Complete with a deejay, red carpet, and security staff in black suits flanking the crowd, the H&M opening on State Street looked more like the line for an exclusive night club, only with more preteens, employees on break, and moms with strollers in tow. H&M staff cheer and bob to music by the store front. Caterers in jaunty hats serve mini-sandwiches and drinks to people in line. A passerby — breaking from a group of bewildered older men clustered for solidarity — stops to ask me, “Is Britney Spears here or something?”
Over 400 people lined up for the grand opening on State Street, some as early as 5 a.m. Alex Hood was among the first 250 shoppers to take advantage of free swag — an organic tote bag, T-shirt, and gift cards ranging from $10 to $300 in value.
For many shoppers waiting in line Thursday morning, the coming of the trendy Swedish retailer to Santa Barbara has been long anticipated. H&M fashion, which has been spotted on everyone from Mary-Kate Olsen to Michelle Obama, emphasizes its high fashion selection for an affordable price. “You see their stuff in Vogue and other magazines,” said Hood, a former H&M employee. “They have quality clothes for a budget price.”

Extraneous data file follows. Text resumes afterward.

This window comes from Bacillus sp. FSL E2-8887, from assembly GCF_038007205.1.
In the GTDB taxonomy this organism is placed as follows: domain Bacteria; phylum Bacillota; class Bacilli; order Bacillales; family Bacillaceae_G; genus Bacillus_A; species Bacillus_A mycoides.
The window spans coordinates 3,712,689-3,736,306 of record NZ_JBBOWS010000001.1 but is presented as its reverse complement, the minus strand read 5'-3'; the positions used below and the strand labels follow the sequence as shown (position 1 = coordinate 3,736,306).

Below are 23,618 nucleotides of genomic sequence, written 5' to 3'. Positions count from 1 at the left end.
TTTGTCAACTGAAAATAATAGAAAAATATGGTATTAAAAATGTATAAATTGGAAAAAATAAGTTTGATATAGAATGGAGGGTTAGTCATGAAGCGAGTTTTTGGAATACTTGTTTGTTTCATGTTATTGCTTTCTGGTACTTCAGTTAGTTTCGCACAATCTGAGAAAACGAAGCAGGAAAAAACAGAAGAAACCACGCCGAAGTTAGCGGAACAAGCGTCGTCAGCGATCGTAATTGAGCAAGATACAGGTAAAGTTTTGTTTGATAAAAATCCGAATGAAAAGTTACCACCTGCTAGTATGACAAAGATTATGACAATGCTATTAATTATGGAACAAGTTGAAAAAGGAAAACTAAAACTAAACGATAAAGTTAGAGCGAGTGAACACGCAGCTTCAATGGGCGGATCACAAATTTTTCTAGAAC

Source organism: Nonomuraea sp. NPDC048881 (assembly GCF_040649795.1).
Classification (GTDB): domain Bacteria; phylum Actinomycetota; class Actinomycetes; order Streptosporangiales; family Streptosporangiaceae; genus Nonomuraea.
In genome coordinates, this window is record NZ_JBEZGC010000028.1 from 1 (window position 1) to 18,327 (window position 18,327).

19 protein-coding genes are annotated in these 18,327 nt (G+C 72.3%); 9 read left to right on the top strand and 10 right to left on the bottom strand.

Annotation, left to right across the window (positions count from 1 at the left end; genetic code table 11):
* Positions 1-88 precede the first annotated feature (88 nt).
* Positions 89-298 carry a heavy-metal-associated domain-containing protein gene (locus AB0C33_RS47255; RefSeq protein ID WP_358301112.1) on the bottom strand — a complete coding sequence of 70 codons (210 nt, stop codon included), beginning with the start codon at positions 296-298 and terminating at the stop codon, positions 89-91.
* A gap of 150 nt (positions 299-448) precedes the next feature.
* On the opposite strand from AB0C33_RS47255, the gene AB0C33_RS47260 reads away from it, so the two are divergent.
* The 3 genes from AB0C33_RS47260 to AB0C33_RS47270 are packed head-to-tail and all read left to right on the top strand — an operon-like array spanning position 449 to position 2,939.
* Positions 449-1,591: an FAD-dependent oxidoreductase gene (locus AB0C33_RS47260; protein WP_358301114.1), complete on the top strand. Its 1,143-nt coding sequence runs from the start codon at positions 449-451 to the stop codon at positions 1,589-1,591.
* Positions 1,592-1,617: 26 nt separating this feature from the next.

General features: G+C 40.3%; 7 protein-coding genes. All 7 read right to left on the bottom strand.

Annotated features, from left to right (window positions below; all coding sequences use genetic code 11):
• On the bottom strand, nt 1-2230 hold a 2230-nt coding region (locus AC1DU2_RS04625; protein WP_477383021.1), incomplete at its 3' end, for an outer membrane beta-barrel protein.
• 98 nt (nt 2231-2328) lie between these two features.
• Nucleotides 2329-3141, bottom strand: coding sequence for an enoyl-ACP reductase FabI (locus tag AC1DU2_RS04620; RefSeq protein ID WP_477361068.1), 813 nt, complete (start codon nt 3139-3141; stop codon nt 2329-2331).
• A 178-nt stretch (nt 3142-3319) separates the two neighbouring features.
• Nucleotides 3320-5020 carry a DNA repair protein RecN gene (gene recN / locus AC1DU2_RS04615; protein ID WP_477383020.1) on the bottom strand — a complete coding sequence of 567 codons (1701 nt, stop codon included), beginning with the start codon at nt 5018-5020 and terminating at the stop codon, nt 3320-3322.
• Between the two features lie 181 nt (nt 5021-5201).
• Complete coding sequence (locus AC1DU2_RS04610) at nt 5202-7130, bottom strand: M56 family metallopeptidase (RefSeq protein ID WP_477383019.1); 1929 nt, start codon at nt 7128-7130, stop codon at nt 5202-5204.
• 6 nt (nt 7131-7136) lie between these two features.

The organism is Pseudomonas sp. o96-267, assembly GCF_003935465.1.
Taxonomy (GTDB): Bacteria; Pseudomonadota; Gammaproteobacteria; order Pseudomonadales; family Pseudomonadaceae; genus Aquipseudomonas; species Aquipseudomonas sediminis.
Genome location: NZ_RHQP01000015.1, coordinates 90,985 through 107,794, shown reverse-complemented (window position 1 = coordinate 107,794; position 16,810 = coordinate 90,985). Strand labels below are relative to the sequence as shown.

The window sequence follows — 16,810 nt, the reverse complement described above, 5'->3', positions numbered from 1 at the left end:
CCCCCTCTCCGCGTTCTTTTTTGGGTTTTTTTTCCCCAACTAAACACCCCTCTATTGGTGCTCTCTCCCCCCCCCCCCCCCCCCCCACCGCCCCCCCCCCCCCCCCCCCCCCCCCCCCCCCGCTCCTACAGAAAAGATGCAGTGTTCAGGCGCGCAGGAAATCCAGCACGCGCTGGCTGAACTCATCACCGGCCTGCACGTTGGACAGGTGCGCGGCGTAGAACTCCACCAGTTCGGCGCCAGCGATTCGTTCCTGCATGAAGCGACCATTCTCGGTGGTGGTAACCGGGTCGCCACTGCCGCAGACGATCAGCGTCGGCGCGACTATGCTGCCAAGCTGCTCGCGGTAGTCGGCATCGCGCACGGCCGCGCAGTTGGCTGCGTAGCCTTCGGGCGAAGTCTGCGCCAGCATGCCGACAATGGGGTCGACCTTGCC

According to company spokesperson Jennifer Ward, H&M’s move into the location, which used to be a Barnes & Noble bookstore, has been five years in the making. “Once we were able to come into this particular location, that’s when we jumped on it,” Ward said. “We’re just here to complement the traffic in the area. Having H&M is going to be really great for all the businesses here.”
Despite its warm reception, many residents are anxious about the appearance of major retailers onto State Street. “To be honest with you, I’d rather see something smaller here,” said SBCC student Alexandra Shaner, who drives down to Ventura every couple months just to shop at stores like H&M. “Especially with the economy, we’ve seen a lot of large companies come in and just take over.”
S.B. resident Michael Merenda had never even heard of H&M, but spotted a friend at the opening and stopped to score some coupons. “The locals are missing the bookstores, and the music — we had great musicians at Borders all the time,” Merenda said. “One of my friends described it as Disneyland meets Madison Avenue.”